Book: In Real Life
Author/Artist: Cory Doctorow and Jen Wang
Genre: Graphic Novel/Sequential Art
“You will play honorably, you will play fiercely, and above all, you will show others what it takes to be extraordinary.”
SO, this book is about a teenage girl named, Anda, who after hearing guest speaker, Liza McCombs, promote gaming as girls in the fastest growing massive multiplayer role-playing game, Coarsegold Online, decides to join this online world in which she feels she can be a hero. There, she meets another gamer of higher rank who finds potential in her and offers her an online missions in exchange for cash. All she has to do is exterminate gold farmers, who are illegal players that collect gold in order to sell it to other lazier gamers who have the money to pay for people to do all the hard work. At first this seems like an easy enough task, Anda kicks ass at the game, and it’s unfair for those other gamers to be cheating by paying gold farmers to get things that would take months to get or achieve. That is, until Anda befriends a gold farmer, a poor chinese boy who works as a gold farmer to earn gold and then sell it to other gamers with the money to spend, and learns that every thing is not what it seems and that there’s a story behind every gamer, even gold farmers.
This book is about games and economics.
Most people games as mere entertainment, and while economics is important, no one really likes to dig into it. So when you combine games and economics, and dig deep into their roots and how they connect, you find yourself looking at a bunch of tough questions about politics and labor, and soon learn that, as is said in the description, the answers to this questions of right and wrong are a lot less straightforward when a real person’s real livelihood is at stake.
I take it that even though this book doesn’t say the word “feminism” anywhere, it indirectly promotes feminism and encourages girls to do things lots of them are afraid to even try and to be themselves and be proud of being… Well, girls! And if yooooou knoooow meeeee, you know that I LOVE THAT! Seeing or reading about girls being kickass at life and being proud of being girls is one of the greatest, most satisfying and encouraging, pleasures in life, for me. And in addition to that, I’d say this book, in a way, deals with adolescence and the struggles that come with it.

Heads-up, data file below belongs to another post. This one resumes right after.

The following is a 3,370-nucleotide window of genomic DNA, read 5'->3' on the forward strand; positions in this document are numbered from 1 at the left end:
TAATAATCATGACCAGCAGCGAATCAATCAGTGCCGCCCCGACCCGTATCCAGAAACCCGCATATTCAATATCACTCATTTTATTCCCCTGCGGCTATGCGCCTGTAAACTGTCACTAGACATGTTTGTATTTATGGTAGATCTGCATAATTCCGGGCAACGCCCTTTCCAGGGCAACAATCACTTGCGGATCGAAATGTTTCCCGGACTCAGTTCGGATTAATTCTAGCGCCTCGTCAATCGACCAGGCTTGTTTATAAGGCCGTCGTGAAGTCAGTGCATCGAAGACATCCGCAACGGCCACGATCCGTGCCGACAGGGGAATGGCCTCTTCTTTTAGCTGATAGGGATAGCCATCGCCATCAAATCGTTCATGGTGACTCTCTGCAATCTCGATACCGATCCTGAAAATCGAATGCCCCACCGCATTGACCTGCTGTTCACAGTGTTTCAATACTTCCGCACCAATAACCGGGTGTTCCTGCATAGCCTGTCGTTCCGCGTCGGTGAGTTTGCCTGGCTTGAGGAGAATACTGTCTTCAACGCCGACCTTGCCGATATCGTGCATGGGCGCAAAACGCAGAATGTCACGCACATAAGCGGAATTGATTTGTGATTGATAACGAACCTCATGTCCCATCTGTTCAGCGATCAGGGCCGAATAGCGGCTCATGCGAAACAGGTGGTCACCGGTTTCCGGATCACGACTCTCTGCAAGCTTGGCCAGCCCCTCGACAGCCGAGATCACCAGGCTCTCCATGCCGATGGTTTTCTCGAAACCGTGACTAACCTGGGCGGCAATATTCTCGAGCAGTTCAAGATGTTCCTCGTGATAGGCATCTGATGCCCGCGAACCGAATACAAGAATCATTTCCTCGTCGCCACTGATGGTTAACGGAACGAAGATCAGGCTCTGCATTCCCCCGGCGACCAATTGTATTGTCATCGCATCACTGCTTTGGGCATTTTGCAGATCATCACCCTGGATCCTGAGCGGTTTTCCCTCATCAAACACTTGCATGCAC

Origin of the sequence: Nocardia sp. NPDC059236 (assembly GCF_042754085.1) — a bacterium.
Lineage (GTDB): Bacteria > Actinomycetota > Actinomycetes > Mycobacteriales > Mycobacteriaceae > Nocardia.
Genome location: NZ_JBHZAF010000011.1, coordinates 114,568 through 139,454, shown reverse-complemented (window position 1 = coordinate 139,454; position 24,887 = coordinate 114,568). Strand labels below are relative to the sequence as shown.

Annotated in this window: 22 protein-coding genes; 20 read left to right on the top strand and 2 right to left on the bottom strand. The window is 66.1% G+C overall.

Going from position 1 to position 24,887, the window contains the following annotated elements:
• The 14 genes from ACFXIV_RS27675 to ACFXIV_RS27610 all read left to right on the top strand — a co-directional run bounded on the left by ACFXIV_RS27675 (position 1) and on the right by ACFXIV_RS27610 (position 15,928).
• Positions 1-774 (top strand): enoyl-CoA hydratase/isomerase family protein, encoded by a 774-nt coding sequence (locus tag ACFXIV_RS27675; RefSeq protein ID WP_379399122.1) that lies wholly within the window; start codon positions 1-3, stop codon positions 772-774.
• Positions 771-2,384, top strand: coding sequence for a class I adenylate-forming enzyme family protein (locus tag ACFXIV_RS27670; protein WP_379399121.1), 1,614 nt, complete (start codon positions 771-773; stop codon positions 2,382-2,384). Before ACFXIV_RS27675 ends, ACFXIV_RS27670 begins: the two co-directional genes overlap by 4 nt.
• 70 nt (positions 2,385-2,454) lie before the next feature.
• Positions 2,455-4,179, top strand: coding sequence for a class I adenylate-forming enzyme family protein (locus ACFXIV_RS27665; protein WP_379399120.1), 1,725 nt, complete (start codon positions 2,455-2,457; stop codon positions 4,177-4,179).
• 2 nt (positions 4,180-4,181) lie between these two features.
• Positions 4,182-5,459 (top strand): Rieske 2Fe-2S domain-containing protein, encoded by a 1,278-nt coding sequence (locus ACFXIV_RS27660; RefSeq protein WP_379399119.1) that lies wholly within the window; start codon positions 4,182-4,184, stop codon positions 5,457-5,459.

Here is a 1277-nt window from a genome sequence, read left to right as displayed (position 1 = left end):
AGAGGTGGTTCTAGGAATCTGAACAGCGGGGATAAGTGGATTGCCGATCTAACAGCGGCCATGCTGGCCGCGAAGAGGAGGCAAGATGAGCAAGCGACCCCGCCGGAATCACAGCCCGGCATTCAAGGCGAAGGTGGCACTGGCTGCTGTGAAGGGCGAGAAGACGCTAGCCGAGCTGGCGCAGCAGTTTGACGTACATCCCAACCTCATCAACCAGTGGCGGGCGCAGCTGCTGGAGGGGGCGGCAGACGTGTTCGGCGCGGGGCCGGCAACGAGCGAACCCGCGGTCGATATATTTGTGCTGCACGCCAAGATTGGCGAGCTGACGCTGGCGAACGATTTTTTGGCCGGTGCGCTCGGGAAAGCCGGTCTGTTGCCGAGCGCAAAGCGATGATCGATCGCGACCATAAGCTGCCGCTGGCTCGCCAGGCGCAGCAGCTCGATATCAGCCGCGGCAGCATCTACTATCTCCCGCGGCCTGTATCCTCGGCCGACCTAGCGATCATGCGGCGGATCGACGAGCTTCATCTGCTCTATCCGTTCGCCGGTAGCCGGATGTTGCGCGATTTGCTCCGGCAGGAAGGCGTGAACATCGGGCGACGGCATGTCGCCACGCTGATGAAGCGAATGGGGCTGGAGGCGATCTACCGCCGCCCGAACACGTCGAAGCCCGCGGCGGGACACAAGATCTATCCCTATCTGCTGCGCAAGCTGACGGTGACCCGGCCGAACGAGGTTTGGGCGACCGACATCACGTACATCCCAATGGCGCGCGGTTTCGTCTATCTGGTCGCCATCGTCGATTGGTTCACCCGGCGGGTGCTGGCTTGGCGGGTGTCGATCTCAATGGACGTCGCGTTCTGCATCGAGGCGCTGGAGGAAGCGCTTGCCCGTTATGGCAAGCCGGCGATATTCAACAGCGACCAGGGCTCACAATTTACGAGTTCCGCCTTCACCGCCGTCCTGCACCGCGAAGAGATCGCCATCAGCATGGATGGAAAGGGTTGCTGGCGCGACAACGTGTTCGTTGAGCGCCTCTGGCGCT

Now, while this book didn’t blow me away as much as I would’ve liked it to, it did leave me thinking, and like the author said, “digging deeper” into this rather touchy subject that’s being presented in this graphic novel. We often do things or acknowledge things in life without actually giving any thought to it, and this book was a slight wake up call. What may seem like something wrong, or something simple, or insignificant, that may just be the life of someone less fortunate. We live in a really corrupt, unfair world, in which some people are unfortunate enough to be living in poverty while others swim in unnecessary riches, and we often fail to see this unbalanced reality. While this book connected this cruel reality to video games, which was something that I didn’t expect when I bought this graphic novel, that’s just an example of the millions and millions of situations of people less fortunate than us, but no less deserving of a better life than we are, and so I really appreciated that this graphic novel had a deeper message than I thought I’d bargained for.
I’d say this graphic novel has two color schemes, one for Anda’s real life and one for Anda’s online life. And even though both of these belong to the same story, they’re quite the opposite of one another.
Anda’s real life color scheme is not startlingly beautiful. It’s quite boring and muted, which doesn’t seem very eye-catching (cause it isn’t) but it serves as a comparative to the stunning color scheme of Anda’s online life, and Coarsegold Online itself. It’s full of lively, vivid colors, and combined with the artwork it’s truly something worth looking at. The clash of these color schemes perfectly presents how different a life can seem online from what it is in real life, and that sometimes we immerse ourselves into these lovely, seemingly perfect worlds or ideas, and end up closing our eyes to one of the ugly truths of reality. I’m not sure if that was the purpose the authors chose for these color schemes, but that’s my interpretation of it.
Coarsegold Color Scheme aka Anda’s Online Life:
Anda’s Real Life Color Scheme:
I also reeeeeeally dig the art in this book. It’s very whimsical and comely, and I love that it shows diversity in body types, specially with the main character.
Overall, I really enjoyed this graphic novel. It’s a graphic novel, so it’s easier and faster to read than an actual book, the art and color schemes are wonderful, and it has a deep meaning worth checking out. It’s not something mind-blowing, just something eye-opening and entertaining at the same time. I do recommend checking it out, and I hope you enjoy it as much as I did.